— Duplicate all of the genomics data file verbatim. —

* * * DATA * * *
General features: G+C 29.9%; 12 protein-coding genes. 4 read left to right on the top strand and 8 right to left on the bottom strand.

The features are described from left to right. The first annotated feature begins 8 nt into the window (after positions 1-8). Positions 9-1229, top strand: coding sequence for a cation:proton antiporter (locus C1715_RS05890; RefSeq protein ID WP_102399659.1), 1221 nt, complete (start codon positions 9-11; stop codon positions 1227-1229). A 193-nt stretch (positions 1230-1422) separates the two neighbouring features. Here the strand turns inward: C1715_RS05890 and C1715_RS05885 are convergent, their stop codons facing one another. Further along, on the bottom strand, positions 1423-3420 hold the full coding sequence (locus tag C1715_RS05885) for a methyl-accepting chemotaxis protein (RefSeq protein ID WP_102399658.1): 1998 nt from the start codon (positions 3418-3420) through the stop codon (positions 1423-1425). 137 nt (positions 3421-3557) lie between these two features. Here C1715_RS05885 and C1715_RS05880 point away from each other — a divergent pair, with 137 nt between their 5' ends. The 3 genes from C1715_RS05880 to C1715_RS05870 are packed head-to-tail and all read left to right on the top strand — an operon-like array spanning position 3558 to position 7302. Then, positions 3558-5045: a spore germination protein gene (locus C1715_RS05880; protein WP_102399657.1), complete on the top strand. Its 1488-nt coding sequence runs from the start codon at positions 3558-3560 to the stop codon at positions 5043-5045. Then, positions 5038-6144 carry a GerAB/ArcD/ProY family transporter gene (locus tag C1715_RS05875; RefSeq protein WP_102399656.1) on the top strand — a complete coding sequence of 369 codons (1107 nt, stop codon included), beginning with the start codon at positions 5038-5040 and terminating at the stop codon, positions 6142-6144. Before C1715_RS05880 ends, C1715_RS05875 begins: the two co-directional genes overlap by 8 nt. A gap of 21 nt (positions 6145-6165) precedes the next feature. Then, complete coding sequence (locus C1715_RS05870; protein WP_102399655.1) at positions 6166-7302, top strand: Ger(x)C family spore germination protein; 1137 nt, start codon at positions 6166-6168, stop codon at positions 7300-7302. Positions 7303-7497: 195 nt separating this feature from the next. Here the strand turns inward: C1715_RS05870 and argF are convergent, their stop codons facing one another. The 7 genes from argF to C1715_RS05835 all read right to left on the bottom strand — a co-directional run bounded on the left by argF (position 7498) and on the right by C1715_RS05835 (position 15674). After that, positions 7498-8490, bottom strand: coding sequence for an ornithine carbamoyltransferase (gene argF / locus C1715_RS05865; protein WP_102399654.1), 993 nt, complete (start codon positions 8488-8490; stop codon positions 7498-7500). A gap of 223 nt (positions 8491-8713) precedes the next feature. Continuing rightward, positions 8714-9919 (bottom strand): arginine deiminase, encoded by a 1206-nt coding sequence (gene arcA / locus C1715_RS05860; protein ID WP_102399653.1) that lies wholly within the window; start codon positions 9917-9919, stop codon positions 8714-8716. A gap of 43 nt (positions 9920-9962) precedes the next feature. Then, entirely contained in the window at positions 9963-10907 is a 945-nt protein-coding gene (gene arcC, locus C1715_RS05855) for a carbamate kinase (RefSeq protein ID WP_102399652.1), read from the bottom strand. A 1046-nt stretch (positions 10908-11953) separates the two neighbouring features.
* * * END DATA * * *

General features: G+C 29.9%; 12 protein-coding genes. 4 read left to right on the top strand and 8 right to left on the bottom strand.

The features are described from left to right. The first annotated feature begins 8 nt into the window (after positions 1-8). Positions 9-1229, top strand: coding sequence for a cation:proton antiporter (locus C1715_RS05890; RefSeq protein ID WP_102399659.1), 1221 nt, complete (start codon positions 9-11; stop codon positions 1227-1229). A 193-nt stretch (positions 1230-1422) separates the two neighbouring features. Here the strand turns inward: C1715_RS05890 and C1715_RS05885 are convergent, their stop codons facing one another. Further along, on the bottom strand, positions 1423-3420 hold the full coding sequence (locus tag C1715_RS05885) for a methyl-accepting chemotaxis protein (RefSeq protein ID WP_102399658.1): 1998 nt from the start codon (positions 3418-3420) through the stop codon (positions 1423-1425). 137 nt (positions 3421-3557) lie between these two features. Here C1715_RS05885 and C1715_RS05880 point away from each other — a divergent pair, with 137 nt between their 5' ends. The 3 genes from C1715_RS05880 to C1715_RS05870 are packed head-to-tail and all read left to right on the top strand — an operon-like array spanning position 3558 to position 7302. Then, positions 3558-5045: a spore germination protein gene (locus C1715_RS05880; protein WP_102399657.1), complete on the top strand. Its 1488-nt coding sequence runs from the start codon at positions 3558-3560 to the stop codon at positions 5043-5045. Then, positions 5038-6144 carry a GerAB/ArcD/ProY family transporter gene (locus tag C1715_RS05875; RefSeq protein WP_102399656.1) on the top strand — a complete coding sequence of 369 codons (1107 nt, stop codon included), beginning with the start codon at positions 5038-5040 and terminating at the stop codon, positions 6142-6144. Before C1715_RS05880 ends, C1715_RS05875 begins: the two co-directional genes overlap by 8 nt. A gap of 21 nt (positions 6145-6165) precedes the next feature. Then, complete coding sequence (locus C1715_RS05870; protein WP_102399655.1) at positions 6166-7302, top strand: Ger(x)C family spore germination protein; 1137 nt, start codon at positions 6166-6168, stop codon at positions 7300-7302. Positions 7303-7497: 195 nt separating this feature from the next. Here the strand turns inward: C1715_RS05870 and argF are convergent, their stop codons facing one another. The 7 genes from argF to C1715_RS05835 all read right to left on the bottom strand — a co-directional run bounded on the left by argF (position 7498) and on the right by C1715_RS05835 (position 15674). After that, positions 7498-8490, bottom strand: coding sequence for an ornithine carbamoyltransferase (gene argF / locus C1715_RS05865; protein WP_102399654.1), 993 nt, complete (start codon positions 8488-8490; stop codon positions 7498-7500). A gap of 223 nt (positions 8491-8713) precedes the next feature. Continuing rightward, positions 8714-9919 (bottom strand): arginine deiminase, encoded by a 1206-nt coding sequence (gene arcA / locus C1715_RS05860; protein ID WP_102399653.1) that lies wholly within the window; start codon positions 9917-9919, stop codon positions 8714-8716. A gap of 43 nt (positions 9920-9962) precedes the next feature. Then, entirely contained in the window at positions 9963-10907 is a 945-nt protein-coding gene (gene arcC, locus C1715_RS05855) for a carbamate kinase (RefSeq protein ID WP_102399652.1), read from the bottom strand. A 1046-nt stretch (positions 10908-11953) separates the two neighbouring features.